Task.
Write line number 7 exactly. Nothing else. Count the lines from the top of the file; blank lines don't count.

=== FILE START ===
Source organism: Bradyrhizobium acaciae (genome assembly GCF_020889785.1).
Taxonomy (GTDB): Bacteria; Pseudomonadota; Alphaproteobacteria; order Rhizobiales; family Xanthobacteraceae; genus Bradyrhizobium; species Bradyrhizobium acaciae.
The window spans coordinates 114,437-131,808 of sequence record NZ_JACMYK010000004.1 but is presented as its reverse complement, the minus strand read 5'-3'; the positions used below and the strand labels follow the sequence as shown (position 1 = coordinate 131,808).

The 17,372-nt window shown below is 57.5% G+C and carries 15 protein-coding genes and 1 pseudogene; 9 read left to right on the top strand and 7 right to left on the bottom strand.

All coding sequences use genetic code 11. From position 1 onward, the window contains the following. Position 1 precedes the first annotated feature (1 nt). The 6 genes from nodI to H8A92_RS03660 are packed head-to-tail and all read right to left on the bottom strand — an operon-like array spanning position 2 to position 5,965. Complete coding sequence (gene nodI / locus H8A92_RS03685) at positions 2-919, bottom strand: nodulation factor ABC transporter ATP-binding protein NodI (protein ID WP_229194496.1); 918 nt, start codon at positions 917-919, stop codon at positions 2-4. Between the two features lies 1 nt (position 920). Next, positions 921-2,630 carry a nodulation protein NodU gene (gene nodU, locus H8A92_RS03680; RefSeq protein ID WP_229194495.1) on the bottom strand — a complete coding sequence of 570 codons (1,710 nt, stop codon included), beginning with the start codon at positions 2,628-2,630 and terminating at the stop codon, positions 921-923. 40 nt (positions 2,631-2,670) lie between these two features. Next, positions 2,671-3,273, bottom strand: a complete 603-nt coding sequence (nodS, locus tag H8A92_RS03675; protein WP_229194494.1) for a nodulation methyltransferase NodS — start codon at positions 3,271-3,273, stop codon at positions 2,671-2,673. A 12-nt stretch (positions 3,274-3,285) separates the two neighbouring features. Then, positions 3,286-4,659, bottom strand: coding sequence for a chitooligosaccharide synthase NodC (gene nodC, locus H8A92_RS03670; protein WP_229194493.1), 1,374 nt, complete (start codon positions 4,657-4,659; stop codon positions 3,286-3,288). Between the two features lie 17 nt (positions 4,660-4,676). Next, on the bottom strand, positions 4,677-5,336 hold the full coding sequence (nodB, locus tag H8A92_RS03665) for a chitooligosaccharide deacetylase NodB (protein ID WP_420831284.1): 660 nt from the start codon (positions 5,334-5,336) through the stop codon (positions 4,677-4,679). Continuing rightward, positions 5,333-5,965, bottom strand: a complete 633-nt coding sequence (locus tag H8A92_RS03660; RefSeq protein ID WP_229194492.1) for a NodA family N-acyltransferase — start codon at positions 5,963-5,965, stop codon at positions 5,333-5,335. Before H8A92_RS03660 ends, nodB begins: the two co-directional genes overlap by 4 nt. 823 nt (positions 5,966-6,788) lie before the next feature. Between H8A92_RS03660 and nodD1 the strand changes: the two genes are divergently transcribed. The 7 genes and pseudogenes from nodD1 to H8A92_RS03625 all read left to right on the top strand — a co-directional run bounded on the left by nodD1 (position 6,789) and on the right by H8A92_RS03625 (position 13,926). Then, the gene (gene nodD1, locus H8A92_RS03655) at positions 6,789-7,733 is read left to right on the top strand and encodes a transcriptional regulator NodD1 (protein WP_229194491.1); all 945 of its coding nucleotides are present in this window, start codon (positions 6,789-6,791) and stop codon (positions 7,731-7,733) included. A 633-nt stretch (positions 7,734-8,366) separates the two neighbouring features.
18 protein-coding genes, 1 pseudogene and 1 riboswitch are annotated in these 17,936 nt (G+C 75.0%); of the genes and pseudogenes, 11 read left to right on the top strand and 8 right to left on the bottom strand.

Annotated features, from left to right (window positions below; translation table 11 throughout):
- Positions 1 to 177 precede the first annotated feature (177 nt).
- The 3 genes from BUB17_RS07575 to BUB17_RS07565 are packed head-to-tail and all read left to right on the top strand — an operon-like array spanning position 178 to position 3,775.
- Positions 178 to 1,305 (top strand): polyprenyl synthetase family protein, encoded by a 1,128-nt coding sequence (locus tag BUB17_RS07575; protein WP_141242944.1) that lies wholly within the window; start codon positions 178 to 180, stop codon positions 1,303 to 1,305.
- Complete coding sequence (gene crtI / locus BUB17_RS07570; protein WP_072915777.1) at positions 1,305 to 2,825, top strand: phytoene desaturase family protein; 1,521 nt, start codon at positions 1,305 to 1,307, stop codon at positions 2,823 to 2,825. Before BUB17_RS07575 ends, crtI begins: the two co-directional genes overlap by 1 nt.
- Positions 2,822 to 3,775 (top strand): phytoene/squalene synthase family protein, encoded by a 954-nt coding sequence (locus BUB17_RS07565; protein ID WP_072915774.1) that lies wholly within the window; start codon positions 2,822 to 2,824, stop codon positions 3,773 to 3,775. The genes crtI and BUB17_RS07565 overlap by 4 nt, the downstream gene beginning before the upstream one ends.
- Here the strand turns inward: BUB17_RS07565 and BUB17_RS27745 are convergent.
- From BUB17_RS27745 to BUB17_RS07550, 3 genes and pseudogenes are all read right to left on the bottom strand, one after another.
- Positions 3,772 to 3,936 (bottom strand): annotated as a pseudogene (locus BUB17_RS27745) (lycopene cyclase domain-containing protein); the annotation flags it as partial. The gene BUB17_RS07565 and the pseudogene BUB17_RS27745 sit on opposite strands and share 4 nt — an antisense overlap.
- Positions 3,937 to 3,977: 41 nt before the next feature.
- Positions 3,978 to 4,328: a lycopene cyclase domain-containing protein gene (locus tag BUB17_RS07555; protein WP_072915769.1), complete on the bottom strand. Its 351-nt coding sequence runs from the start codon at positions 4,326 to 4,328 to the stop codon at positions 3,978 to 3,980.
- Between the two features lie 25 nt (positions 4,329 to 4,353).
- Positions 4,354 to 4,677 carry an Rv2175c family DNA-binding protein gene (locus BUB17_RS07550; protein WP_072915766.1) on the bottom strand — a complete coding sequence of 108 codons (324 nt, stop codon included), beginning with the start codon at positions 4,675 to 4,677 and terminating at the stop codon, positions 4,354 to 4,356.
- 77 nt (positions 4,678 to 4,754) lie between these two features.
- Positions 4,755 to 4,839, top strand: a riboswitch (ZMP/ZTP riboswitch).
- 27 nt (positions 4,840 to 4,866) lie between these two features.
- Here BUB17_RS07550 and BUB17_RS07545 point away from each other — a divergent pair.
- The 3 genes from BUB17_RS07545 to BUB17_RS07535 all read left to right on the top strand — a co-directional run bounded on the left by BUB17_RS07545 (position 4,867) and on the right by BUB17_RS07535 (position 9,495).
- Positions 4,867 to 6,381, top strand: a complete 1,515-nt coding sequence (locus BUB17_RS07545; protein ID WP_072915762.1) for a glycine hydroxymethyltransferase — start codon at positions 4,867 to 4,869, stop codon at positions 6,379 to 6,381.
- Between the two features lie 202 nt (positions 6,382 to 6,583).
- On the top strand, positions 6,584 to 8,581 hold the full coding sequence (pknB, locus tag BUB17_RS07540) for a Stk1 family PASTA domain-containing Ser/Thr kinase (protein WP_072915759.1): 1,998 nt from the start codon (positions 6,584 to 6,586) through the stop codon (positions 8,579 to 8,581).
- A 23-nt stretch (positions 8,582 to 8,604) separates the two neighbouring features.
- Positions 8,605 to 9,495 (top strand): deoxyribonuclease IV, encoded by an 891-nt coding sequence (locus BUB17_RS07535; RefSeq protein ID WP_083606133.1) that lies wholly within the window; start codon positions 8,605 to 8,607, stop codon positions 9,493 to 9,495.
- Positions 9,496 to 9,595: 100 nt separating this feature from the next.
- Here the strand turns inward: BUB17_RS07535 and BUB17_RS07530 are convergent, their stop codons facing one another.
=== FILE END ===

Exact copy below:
Annotated features, from left to right (window positions below; translation table 11 throughout):